Pet Care Resources Stereotactic Radiation Therapy (SRT) FAQs

Radiation Oncology

Stereotactic Radiation Therapy (SRT) FAQs

MedVet offers several advanced treatment options for pets with cancer, including Stereotactic Radiation Therapy (SRT). SRT is non-invasive and precisely delivers a very high dose of radiation to a tumor, while protecting and sparing the normal surrounding tissues.  

Is My Pet a Good Candidate for SRT?

Pets receiving SRT must have “bulky” tumors to effectively receive high doses of radiation to eliminate tumor cells and slow their growth. The location of the tumor is also important as some organs are more sensitive to radiation therapy than others.  

To determine if your pet is a candidate for SRT, our oncology team will use computerized imaging (CT) to reveal the surface area and volume of the tumor. Special software defines the tumor and normal tissues, allowing us to precisely identify the treatment area and develop a plan made specifically for your pet. 

Some common tumor types that are treated with SRT include: 

  • Brain tumors 
  • Intranasal or sinus tumors 
  • Oral tumors (including melanoma, squamous cell carcinoma, fibrosarcoma, and osteosarcoma) 
  • Bone tumors (throughout the skeleton, including limbs, spine, pelvis, and skull) 
  • Prostate tumors 
  • Lung tumors 

How Do SRT Treatments Work?

If your pet is a candidate for SRT, our radiation oncologist will develop an individualized treatment plan specifically for your pet, generally consisting of one to four treatment sessions delivered either daily or every other day.  

Your pet undergoes general anesthesia for each treatment to ensure they remain still. SRT is minimally invasive and not painful, allowing us to use much lighter anesthetic drugs than those used for a surgical procedure.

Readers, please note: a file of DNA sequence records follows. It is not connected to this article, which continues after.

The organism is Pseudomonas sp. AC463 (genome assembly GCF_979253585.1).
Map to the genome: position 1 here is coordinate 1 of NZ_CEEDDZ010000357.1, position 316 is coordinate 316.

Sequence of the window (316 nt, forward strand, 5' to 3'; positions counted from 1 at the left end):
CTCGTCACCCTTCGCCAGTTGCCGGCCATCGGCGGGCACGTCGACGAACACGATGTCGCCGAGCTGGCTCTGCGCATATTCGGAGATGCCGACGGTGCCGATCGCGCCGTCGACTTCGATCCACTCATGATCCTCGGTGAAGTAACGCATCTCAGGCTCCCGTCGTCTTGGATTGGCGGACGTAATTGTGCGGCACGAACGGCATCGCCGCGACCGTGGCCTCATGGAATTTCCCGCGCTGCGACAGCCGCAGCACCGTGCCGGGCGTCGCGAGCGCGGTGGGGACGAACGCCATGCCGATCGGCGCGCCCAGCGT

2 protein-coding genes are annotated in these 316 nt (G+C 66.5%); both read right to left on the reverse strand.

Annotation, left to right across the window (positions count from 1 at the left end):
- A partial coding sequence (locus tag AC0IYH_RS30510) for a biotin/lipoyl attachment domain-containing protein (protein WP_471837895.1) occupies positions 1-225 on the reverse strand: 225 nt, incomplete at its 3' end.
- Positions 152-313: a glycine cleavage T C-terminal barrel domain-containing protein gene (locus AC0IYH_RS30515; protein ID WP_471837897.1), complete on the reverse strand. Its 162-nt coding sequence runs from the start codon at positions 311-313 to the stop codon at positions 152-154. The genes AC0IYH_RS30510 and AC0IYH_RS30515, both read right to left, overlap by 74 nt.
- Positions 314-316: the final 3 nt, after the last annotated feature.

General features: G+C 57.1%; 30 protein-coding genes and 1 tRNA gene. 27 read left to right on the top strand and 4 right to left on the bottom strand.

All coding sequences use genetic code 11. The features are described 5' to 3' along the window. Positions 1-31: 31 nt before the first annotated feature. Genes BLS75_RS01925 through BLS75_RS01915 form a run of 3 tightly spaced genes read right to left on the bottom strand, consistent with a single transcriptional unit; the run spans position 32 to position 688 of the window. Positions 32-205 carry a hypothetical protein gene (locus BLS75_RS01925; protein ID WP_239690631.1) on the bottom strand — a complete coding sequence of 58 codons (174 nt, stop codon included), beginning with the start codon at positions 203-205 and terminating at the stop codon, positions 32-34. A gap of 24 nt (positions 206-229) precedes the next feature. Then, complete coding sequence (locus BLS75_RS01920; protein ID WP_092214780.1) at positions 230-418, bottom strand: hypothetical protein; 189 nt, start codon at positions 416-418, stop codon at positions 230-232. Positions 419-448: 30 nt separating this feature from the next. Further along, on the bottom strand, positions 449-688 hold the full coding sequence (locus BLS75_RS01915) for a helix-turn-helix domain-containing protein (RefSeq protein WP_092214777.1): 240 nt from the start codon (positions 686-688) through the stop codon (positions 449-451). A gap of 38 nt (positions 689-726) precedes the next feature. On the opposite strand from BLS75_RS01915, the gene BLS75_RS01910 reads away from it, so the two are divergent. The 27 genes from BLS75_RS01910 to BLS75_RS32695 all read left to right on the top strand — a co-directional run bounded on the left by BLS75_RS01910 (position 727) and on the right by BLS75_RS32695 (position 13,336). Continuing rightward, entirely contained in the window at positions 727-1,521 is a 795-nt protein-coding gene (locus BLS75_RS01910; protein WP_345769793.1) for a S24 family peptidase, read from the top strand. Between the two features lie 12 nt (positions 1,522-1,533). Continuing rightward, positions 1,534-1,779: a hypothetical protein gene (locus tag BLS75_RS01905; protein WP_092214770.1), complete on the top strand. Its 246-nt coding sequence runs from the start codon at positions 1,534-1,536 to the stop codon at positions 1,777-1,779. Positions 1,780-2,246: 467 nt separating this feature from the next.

The radiation is delivered to the tumor with a CyberKnife, a series of computer-operated beams covering the entire tumor surface. This intense accuracy is what makes SRT unique and minimizes side effects that can occur from traditional radiation (peeling skin, hair loss, oral ulcers, vomiting, fatigue, and weakness, among others) because only cancerous tissue is exposed to the radiation. Our radiation oncology team will discuss possible side effects during your pet’s consultation.  

Following each SRT session, we closely monitor your pet until they are ready to go home, which is generally within a short amount of time after the treatment is completed.  

How Should I Prepare My Pet for Their SRT Therapy?

Your pet should fast for at least 10 hours before each therapy session because they will be undergoing anesthesia. Pets may be given water and any previously prescribed medications. When the treatment is complete, they are awake within minutes. We will monitor them closely during and after treatment before they go home with you. 

Throughout your pet’s oncology treatments, we will work closely with your veterinarian to ensure your pet is receiving the best care possible.  

 

By MedVet |
May 12, 2023

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